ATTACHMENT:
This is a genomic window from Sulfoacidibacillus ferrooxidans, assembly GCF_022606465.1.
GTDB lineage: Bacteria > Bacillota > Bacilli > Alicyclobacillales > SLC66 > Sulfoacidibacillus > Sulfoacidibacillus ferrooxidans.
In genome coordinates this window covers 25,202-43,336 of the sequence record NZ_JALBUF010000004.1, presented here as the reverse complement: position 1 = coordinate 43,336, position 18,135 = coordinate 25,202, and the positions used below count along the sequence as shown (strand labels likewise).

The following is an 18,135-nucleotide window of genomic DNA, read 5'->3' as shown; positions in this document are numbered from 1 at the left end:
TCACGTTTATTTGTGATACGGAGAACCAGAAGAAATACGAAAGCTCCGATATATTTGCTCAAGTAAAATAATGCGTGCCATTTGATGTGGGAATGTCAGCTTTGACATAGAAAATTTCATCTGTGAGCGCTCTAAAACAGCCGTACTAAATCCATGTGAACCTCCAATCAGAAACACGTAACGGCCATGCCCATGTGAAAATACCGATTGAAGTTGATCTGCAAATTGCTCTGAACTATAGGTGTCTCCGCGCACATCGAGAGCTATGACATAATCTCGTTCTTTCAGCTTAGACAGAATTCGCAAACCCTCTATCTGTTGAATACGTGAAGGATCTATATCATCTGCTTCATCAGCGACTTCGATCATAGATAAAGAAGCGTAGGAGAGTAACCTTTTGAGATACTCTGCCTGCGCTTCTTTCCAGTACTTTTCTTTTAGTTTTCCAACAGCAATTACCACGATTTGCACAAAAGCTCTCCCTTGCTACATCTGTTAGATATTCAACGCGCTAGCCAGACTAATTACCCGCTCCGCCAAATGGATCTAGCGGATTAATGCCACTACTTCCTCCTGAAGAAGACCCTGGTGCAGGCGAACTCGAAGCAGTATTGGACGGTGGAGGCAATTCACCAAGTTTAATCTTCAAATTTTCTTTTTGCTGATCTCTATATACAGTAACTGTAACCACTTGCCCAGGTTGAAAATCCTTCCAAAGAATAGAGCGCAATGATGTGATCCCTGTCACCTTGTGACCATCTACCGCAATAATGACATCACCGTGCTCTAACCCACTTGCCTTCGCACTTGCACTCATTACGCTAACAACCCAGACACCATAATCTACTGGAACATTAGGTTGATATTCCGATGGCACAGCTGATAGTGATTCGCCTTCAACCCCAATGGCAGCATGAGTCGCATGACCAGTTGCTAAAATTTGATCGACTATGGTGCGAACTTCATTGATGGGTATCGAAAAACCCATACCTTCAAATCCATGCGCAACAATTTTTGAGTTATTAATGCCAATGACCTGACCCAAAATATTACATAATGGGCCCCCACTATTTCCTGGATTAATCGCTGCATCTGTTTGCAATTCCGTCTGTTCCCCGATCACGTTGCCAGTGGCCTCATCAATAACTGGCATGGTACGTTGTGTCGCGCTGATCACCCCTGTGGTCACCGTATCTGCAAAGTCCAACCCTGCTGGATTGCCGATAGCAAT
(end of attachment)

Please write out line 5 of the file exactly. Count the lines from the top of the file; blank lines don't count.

TCACGTTTATTTGTGATACGGAGAACCAGAAGAAATACGAAAGCTCCGATATATTTGCTCAAGTAAAATAATGCGTGCCATTTGATGTGGGAATGTCAGCTTTGACATAGAAAATTTCATCTGTGAGCGCTCTAAAACAGCCGTACTAAATCCATGTGAACCTCCAATCAGAAACACGTAACGGCCATGCCCATGTGAAAATACCGATTGAAGTTGATCTGCAAATTGCTCTGAACTATAGGTGTCTCCGCGCACATCGAGAGCTATGACATAATCTCGTTCTTTCAGCTTAGACAGAATTCGCAAACCCTCTATCTGTTGAATACGTGAAGGATCTATATCATCTGCTTCATCAGCGACTTCGATCATAGATAAAGAAGCGTAGGAGAGTAACCTTTTGAGATACTCTGCCTGCGCTTCTTTCCAGTACTTTTCTTTTAGTTTTCCAACAGCAATTACCACGATTTGCACAAAAGCTCTCCCTTGCTACATCTGTTAGATATTCAACGCGCTAGCCAGACTAATTACCCGCTCCGCCAAATGGATCTAGCGGATTAATGCCACTACTTCCTCCTGAAGAAGACCCTGGTGCAGGCGAACTCGAAGCAGTATTGGACGGTGGAGGCAATTCACCAAGTTTAATCTTCAAATTTTCTTTTTGCTGATCTCTATATACAGTAACTGTAACCACTTGCCCAGGTTGAAAATCCTTCCAAAGAATAGAGCGCAATGATGTGATCCCTGTCACCTTGTGACCATCTACCGCAATAATGACATCACCGTGCTCTAACCCACTTGCCTTCGCACTTGCACTCATTACGCTAACAACCCAGACACCATAATCTACTGGAACATTAGGTTGATATTCCGATGGCACAGCTGATAGTGATTCGCCTTCAACCCCAATGGCAGCATGAGTCGCATGACCAGTTGCTAAAATTTGATCGACTATGGTGCGAACTTCATTGATGGGTATCGAAAAACCCATACCTTCAAATCCATGCGCAACAATTTTTGAGTTATTAATGCCAATGACCTGACCCAAAATATTACATAATGGGCCCCCACTATTTCCTGGATTAATCGCTGCATCTGTTTGCAATTCCGTCTGTTCCCCGATCACGTTGCCAGTGGCCTCATCAATAACTGGCATGGTACGTTGTGTCGCGCTGATCACCCCTGTGGTCACCGTATCTGCAAAGTCCAACCCTGCTGGATTGCCGATAGCAAT